Writing in the New York Times the other day, the highly alluring evolutionary biologist Olivia Judson argues that the “insidious terms” Darwinism, Darwinist and Darwinian. should be abolished because they “suggest a false narrowness to the field of modern evolutionary biology, as though it was the brainchild of a single person 150 years ago, rather than a vast, complex and evolving subject to which many other great figures have contributed.”
Judson imagines the great man’s astonishment if we could travel back in time and fetch him to the present day:
Oh, there would be so much to tell him! A full list would take me weeks to write out. But the obvious place to begin would be the discoveries of genetics, especially DNA. We’d have to explain that cells in each organism contain a code describing how to build that organism, written in chemical form — DNA — that evolutionary forces are constantly rewriting. Indeed, the study of DNA allows us to see the action of natural selection on a molecule-by- molecule basis. We can see the genes where natural selection acts to prevent evolutionary change, those where it drives change and those where it has no effect at all.
Then there’s the fusion of genetics with natural selection, which has enormously expanded our understanding of how natural selection can work. For example, it has led to the discovery that natural selection does not just shape individuals — the length of a beak, the color of a fin. It can also act on family groups, and thus drive the evolution of cooperation and other altruistic behaviors.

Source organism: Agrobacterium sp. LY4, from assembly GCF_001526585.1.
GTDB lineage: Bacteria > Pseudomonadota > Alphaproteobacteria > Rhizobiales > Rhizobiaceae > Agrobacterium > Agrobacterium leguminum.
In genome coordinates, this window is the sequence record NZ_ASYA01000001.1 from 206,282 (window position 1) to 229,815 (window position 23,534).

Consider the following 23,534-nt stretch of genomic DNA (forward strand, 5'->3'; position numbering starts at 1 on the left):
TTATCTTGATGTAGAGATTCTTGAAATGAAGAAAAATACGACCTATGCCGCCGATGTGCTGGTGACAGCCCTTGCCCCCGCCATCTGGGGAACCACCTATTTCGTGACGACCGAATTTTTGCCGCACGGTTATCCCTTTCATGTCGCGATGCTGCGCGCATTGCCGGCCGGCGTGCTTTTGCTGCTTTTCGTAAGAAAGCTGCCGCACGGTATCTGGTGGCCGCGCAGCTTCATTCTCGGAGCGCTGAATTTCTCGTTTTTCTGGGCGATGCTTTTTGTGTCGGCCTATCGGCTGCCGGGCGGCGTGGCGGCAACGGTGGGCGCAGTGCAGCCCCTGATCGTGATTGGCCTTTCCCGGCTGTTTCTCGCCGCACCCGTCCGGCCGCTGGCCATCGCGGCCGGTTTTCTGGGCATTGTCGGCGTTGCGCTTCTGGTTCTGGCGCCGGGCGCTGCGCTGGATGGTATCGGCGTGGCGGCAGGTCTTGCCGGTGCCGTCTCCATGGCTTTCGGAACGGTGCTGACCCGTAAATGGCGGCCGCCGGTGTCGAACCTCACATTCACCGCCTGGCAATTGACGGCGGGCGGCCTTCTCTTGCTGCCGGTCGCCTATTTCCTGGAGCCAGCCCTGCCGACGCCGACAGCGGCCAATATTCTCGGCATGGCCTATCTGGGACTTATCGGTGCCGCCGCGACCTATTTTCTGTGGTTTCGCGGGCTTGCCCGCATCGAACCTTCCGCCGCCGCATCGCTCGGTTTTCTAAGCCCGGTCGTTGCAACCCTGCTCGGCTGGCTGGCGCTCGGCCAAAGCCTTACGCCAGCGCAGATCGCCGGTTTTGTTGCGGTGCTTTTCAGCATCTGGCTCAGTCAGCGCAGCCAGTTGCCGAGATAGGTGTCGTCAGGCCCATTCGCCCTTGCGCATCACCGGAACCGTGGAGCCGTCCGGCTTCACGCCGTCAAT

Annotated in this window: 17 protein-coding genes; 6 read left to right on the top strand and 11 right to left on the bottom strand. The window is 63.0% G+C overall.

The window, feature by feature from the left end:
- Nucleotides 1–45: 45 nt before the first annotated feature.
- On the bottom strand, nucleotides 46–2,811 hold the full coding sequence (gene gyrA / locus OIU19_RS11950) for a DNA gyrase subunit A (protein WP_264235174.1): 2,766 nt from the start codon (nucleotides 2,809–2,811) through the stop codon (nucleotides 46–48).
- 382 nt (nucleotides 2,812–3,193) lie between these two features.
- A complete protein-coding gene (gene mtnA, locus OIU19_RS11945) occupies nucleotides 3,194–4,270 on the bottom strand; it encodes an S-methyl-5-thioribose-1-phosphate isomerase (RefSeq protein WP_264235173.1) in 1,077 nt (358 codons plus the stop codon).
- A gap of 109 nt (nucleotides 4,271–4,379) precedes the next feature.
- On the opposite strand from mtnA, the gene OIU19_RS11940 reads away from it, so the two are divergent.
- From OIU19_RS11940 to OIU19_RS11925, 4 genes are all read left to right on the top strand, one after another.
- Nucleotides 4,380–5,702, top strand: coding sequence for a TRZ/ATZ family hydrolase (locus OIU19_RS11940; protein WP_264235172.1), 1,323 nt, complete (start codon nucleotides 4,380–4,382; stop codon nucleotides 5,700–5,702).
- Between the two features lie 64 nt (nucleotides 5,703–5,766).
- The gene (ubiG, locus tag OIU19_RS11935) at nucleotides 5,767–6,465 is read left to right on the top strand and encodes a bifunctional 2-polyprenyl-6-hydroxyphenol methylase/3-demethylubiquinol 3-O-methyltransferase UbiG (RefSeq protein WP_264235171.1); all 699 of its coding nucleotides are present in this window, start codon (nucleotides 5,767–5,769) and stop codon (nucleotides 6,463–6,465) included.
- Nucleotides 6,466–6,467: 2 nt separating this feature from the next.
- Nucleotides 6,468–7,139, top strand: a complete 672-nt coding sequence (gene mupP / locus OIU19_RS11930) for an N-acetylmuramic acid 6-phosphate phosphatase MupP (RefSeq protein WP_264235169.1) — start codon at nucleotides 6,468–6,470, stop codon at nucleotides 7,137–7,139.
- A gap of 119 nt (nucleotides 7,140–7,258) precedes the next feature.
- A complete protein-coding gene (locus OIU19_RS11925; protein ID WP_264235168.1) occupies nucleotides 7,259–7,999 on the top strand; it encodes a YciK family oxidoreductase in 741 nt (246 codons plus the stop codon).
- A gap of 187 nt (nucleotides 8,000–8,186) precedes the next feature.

The reason is that evolutionary success can now be measured in terms of the number of genes an individual contributes to the next generation. Anyone who dies without reproducing does not directly contribute any. But because individuals have some genes in common with their family members, they can make an indirect genetic contribution if they help their relations to reproduce instead of reproducing themselves. Such “kin selection” is thought to have contributed to the evolution of the social insects — especially, ants, bees, wasps and termites — where only a few individuals reproduce and everyone else looks after the offspring.
We’d want to discuss evolution beyond natural selection — the other forces that can sometimes cause (or prevent) evolutionary change. For although natural selection is the only creative force in evolution — the only one that can produce complex structures such as wings and eyes — it is not the only force that affects which genes will spread, and which will vanish.
And, and, and.
Of course, this is something that many people have been advocating for years. Perpetuation of the term is mostly due to the deliberate mendacity of creationists who would prefer that evolution remain forever stuck in the 19th century in much the same way their own primitive Bronze Age belief system is largely fixed in the distant historical past. Pointing to the sheer absurdity of term, Judson says that “Darwinian” evolution, is like calling aeronautical engineering “Wrightism,” and fixed-wing aircraft “Wrightian” planes after the famous pioneers of modern flight, Wilbur and Orville.